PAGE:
Michael Bell Suspended Over Misleading Private Placement Emails

shutterstock_189302954According to the BrokerCheck records kept by Financial Industry Regulatory Authority (FINRA) broker Michael Bell (Bell) has been the subject of at least 8 customer complaints, two financial disclosures, two firm terminations, and two regulatory actions. Customers have filed complaints against Bell alleging a litany of securities law violations including that the broker made unsuitable investments, unauthorized trades, breach of fiduciary duty, misrepresentations and false statements, churning, and fraud, among other claims. Some of these claims involve recommendations in penny stocks, private placements, and other speculative securities.

An examination of Bell’s employment history reveals that Bell moves from troubled firm to troubled firm. The pattern of brokers moving in this way is sometimes called “cockroaching” within the industry. See More Than 5,000 Stockbrokers From Expelled Firms Still Selling Securities, The Wall Street Journal, (Oct. 4, 2013). In Bell’s 25 year career he has worked at 18 different firms.

Since 2008 Bell has been registered with Brewer Financial Services, LLC, Herbert J. Sims & Co. Inc., and most recently Westpark Capital, Inc. (Westpark) until July 2014.

In Bell’s most recent regulatory action, FINRA alleged that Bell used his personal email address to communicate with current and prospective customers by sending about 20 emails from this personal email account. The communications related to customers’ investments at Westpark and were also used to solicit existing and potential customers to make new investments. According to FINRA, Bell had been previously disciplined by Westpark for the misuse of e-mail and that Bell knew that use of personal email was unauthorized.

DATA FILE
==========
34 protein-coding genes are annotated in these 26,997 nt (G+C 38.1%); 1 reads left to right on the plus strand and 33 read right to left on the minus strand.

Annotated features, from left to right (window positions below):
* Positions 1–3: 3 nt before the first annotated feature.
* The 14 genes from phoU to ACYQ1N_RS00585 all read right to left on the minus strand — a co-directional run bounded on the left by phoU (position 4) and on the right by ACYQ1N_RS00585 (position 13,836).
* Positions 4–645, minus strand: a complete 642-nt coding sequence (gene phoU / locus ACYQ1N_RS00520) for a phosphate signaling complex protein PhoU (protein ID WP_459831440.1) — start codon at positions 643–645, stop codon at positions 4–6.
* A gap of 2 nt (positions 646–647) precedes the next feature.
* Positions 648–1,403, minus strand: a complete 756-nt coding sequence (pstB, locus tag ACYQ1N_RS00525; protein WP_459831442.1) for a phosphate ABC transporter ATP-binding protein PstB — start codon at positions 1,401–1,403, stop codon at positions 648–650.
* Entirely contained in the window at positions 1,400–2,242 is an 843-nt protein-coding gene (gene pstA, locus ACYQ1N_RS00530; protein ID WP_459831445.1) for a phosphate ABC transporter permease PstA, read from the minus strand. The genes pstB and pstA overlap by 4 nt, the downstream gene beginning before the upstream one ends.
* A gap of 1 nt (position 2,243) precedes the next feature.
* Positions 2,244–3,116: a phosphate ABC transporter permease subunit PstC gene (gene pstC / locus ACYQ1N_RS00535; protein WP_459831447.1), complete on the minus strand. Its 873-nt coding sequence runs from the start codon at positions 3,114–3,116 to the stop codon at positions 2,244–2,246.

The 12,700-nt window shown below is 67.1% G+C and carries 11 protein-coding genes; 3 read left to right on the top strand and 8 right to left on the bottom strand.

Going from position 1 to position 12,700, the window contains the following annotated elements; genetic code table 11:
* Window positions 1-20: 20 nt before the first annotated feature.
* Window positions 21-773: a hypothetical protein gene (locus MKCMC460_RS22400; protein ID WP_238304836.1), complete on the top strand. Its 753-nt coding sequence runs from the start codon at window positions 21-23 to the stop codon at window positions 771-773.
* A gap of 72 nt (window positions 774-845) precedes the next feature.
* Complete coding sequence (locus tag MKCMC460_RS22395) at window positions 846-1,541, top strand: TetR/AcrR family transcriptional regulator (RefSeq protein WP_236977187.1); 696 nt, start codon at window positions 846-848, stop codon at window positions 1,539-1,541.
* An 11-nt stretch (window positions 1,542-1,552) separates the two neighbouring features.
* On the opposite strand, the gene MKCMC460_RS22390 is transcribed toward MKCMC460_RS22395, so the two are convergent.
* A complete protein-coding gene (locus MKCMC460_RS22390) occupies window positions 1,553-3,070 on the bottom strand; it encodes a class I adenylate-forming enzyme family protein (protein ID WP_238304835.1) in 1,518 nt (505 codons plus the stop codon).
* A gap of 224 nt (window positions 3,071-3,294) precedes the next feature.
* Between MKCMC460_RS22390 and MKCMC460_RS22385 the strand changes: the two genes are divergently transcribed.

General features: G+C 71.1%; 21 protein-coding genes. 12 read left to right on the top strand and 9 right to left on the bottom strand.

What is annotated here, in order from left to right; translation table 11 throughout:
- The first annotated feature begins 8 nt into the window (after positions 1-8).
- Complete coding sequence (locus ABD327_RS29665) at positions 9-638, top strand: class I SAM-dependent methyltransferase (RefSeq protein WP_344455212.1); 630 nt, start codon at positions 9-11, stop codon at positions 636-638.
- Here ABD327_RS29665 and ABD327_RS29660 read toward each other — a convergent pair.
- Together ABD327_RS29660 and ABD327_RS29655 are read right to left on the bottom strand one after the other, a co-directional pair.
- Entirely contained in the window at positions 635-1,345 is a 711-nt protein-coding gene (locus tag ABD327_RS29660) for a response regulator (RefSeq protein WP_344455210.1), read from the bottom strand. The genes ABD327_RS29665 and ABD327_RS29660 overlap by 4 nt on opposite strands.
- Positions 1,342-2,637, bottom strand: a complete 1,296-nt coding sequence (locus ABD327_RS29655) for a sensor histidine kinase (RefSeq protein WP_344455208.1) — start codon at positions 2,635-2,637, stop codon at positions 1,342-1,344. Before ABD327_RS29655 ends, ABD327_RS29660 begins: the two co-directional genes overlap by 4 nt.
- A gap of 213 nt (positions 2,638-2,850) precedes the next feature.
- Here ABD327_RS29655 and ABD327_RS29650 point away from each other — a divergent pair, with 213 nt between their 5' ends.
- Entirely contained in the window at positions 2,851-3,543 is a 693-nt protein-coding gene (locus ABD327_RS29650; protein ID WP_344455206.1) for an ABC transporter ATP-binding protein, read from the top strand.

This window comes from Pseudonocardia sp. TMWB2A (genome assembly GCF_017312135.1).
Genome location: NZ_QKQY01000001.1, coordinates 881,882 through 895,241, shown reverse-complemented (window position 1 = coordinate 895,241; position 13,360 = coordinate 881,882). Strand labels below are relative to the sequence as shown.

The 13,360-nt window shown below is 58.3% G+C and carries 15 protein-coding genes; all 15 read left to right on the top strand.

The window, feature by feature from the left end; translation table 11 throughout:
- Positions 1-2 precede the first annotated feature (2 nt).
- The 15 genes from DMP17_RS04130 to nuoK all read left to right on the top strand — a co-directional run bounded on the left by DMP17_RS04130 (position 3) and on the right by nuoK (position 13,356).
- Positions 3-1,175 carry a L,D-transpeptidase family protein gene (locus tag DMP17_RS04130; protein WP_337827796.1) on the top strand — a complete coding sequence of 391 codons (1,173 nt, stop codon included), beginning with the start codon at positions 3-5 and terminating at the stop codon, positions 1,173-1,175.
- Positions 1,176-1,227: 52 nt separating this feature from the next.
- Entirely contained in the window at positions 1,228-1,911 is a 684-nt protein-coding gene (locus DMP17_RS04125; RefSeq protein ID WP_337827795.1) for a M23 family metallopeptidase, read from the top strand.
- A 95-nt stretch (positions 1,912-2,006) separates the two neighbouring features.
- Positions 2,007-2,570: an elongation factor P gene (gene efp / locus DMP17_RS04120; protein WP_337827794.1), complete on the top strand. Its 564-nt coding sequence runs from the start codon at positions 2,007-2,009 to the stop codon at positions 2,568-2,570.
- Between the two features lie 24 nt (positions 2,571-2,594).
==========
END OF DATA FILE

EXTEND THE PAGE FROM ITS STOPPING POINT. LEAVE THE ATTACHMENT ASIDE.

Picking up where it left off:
FINRA also alleged that Bell sent six emails to two prospective customers concerning a private placement investment referred to by the initials “MD.” FINRA found that Bells’s representations were unbalanced, misleading, promissory, and projected performance that lacked a reasonable basis. One such emails stated that “ipo price must be at least $3 per share…assuming stock simply holds the price for 6 months, a $50 thou[sand] investment is worth $116,664…of course nothing is a guarantee, but we expect stock to trade higher since company is expanding so rapidly…expecting over $80 million this year revenue.”

The number of complaints and regulatory actions against Bell is relatively large by industry standards. According to InvestmentNews, only about 12% of financial advisors have any type of disclosure event on their records. Brokers must disclose different types of events, not necessarily all of which are customer complaints. These disclosures can include IRS tax liens, judgments, and even criminal matters.

Investors who have suffered losses may be able recover their losses through securities arbitration. The attorneys at Gana Weinstein LLP are experienced in representing investors in cases where their broker has acted inappropriately. Our consultations are free of charge and the firm is only compensated if you recover.

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